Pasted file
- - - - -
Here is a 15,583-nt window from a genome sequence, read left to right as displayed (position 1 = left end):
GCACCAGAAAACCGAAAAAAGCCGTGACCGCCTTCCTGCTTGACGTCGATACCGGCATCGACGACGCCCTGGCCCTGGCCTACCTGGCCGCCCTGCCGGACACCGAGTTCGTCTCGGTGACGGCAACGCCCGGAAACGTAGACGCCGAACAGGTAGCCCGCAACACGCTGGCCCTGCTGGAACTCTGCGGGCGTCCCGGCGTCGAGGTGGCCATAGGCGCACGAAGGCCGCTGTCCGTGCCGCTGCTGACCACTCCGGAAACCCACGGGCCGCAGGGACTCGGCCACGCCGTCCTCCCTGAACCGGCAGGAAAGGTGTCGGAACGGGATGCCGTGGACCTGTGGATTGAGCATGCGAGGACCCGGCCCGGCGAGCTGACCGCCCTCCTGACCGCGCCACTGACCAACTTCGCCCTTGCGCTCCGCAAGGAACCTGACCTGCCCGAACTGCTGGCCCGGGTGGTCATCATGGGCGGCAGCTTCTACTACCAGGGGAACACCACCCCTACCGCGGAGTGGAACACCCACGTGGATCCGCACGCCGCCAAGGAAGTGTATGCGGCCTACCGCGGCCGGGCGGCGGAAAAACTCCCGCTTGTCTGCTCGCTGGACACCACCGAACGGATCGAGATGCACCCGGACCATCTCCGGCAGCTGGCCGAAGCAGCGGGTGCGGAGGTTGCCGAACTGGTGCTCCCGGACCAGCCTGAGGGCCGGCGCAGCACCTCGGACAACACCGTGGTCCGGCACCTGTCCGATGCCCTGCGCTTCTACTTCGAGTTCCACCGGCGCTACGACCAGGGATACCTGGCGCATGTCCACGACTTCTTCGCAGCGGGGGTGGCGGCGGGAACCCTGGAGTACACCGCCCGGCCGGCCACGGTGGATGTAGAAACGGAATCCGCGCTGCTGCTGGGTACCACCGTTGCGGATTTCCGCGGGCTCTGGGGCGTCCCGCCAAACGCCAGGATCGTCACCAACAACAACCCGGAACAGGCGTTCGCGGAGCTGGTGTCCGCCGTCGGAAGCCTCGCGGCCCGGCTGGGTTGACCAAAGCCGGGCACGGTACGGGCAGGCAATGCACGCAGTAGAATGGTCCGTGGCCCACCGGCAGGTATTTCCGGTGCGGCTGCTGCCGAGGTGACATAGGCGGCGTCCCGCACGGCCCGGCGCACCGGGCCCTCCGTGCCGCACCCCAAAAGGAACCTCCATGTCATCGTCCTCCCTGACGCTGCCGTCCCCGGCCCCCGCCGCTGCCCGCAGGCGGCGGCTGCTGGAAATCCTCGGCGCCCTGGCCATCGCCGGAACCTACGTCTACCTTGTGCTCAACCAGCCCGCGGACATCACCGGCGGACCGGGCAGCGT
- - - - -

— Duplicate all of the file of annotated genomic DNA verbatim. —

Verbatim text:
Here is a 15,583-nt window from a genome sequence, read left to right as displayed (position 1 = left end):
GCACCAGAAAACCGAAAAAAGCCGTGACCGCCTTCCTGCTTGACGTCGATACCGGCATCGACGACGCCCTGGCCCTGGCCTACCTGGCCGCCCTGCCGGACACCGAGTTCGTCTCGGTGACGGCAACGCCCGGAAACGTAGACGCCGAACAGGTAGCCCGCAACACGCTGGCCCTGCTGGAACTCTGCGGGCGTCCCGGCGTCGAGGTGGCCATAGGCGCACGAAGGCCGCTGTCCGTGCCGCTGCTGACCACTCCGGAAACCCACGGGCCGCAGGGACTCGGCCACGCCGTCCTCCCTGAACCGGCAGGAAAGGTGTCGGAACGGGATGCCGTGGACCTGTGGATTGAGCATGCGAGGACCCGGCCCGGCGAGCTGACCGCCCTCCTGACCGCGCCACTGACCAACTTCGCCCTTGCGCTCCGCAAGGAACCTGACCTGCCCGAACTGCTGGCCCGGGTGGTCATCATGGGCGGCAGCTTCTACTACCAGGGGAACACCACCCCTACCGCGGAGTGGAACACCCACGTGGATCCGCACGCCGCCAAGGAAGTGTATGCGGCCTACCGCGGCCGGGCGGCGGAAAAACTCCCGCTTGTCTGCTCGCTGGACACCACCGAACGGATCGAGATGCACCCGGACCATCTCCGGCAGCTGGCCGAAGCAGCGGGTGCGGAGGTTGCCGAACTGGTGCTCCCGGACCAGCCTGAGGGCCGGCGCAGCACCTCGGACAACACCGTGGTCCGGCACCTGTCCGATGCCCTGCGCTTCTACTTCGAGTTCCACCGGCGCTACGACCAGGGATACCTGGCGCATGTCCACGACTTCTTCGCAGCGGGGGTGGCGGCGGGAACCCTGGAGTACACCGCCCGGCCGGCCACGGTGGATGTAGAAACGGAATCCGCGCTGCTGCTGGGTACCACCGTTGCGGATTTCCGCGGGCTCTGGGGCGTCCCGCCAAACGCCAGGATCGTCACCAACAACAACCCGGAACAGGCGTTCGCGGAGCTGGTGTCCGCCGTCGGAAGCCTCGCGGCCCGGCTGGGTTGACCAAAGCCGGGCACGGTACGGGCAGGCAATGCACGCAGTAGAATGGTCCGTGGCCCACCGGCAGGTATTTCCGGTGCGGCTGCTGCCGAGGTGACATAGGCGGCGTCCCGCACGGCCCGGCGCACCGGGCCCTCCGTGCCGCACCCCAAAAGGAACCTCCATGTCATCGTCCTCCCTGACGCTGCCGTCCCCGGCCCCCGCCGCTGCCCGCAGGCGGCGGCTGCTGGAAATCCTCGGCGCCCTGGCCATCGCCGGAACCTACGTCTACCTTGTGCTCAACCAGCCCGCGGACATCACCGGCGGACCGGGCAGCGT